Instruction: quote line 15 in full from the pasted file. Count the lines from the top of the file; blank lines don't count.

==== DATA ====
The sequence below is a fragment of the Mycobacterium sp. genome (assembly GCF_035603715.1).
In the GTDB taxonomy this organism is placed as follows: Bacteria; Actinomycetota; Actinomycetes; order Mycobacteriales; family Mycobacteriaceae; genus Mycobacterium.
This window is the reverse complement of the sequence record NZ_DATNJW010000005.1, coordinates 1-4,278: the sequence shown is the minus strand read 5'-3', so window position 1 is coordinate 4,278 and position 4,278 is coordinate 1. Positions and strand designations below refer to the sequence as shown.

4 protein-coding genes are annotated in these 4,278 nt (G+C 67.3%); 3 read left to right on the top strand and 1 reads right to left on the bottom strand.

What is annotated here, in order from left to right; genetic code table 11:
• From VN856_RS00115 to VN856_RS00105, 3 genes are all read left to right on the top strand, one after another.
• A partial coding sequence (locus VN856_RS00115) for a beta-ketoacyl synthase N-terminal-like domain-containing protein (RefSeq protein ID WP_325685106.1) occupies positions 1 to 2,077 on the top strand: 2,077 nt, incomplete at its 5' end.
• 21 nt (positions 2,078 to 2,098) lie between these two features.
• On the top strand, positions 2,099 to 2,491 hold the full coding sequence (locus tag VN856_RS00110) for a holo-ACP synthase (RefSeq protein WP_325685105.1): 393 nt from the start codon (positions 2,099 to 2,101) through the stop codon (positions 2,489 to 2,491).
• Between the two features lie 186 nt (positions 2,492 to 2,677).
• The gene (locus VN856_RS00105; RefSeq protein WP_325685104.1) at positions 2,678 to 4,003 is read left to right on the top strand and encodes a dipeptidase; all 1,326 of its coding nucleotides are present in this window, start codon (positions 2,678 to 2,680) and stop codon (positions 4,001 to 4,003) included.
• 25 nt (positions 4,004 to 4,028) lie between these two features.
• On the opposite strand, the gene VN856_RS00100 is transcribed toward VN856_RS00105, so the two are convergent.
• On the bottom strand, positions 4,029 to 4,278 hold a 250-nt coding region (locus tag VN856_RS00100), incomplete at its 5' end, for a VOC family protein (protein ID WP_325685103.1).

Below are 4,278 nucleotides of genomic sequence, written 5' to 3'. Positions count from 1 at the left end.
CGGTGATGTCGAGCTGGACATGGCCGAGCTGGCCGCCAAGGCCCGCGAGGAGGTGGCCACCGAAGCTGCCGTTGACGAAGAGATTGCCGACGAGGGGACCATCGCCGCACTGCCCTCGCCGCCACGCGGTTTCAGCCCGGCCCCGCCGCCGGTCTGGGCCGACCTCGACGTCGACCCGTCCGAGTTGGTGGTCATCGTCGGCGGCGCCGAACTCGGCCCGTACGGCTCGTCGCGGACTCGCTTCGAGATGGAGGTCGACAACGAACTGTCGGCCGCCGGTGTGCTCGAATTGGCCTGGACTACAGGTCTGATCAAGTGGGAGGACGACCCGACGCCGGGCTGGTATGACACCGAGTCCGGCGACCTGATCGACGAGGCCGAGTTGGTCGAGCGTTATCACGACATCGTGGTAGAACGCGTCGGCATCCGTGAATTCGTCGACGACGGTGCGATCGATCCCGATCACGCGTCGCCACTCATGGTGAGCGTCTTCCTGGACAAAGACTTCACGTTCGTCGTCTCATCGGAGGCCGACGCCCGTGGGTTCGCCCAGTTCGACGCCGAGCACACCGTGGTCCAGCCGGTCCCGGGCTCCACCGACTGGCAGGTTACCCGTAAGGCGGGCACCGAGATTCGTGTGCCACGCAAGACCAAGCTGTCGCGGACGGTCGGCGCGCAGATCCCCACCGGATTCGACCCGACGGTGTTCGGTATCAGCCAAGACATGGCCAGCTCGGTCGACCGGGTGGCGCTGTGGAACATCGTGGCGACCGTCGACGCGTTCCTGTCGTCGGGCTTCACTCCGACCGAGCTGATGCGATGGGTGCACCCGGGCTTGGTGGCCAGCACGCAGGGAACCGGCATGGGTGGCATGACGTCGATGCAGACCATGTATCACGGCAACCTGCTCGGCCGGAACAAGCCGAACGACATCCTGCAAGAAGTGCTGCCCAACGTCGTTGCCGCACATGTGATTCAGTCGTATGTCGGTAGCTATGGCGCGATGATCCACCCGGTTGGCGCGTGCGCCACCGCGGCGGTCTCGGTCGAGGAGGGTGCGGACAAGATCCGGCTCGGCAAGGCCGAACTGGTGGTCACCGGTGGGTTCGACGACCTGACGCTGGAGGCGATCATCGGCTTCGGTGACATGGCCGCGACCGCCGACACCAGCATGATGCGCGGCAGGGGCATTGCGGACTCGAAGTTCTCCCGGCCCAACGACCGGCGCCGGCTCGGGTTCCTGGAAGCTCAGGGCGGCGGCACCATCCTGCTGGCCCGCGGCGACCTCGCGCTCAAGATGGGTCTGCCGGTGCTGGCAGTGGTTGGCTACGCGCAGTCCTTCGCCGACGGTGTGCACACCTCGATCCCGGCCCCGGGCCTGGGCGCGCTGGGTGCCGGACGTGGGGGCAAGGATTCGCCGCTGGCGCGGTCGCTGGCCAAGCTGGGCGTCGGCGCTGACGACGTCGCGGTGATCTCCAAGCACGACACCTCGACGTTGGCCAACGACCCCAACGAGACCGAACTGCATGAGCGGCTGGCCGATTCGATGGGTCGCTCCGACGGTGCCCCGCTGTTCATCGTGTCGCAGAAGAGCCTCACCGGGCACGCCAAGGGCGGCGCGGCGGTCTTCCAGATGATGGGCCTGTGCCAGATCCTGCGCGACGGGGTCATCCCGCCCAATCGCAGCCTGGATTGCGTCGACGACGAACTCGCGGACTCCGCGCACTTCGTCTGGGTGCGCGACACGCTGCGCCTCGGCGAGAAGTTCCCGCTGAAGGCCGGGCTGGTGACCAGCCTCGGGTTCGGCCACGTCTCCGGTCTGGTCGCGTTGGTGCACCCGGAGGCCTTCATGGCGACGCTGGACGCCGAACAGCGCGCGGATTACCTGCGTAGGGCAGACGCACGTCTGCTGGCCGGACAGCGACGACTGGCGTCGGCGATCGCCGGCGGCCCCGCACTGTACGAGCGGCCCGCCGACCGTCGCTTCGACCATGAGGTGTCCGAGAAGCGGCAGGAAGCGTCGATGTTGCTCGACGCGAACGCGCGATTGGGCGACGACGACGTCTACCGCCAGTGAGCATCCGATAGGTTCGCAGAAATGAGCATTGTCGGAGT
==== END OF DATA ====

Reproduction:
Below are 4,278 nucleotides of genomic sequence, written 5' to 3'. Positions count from 1 at the left end.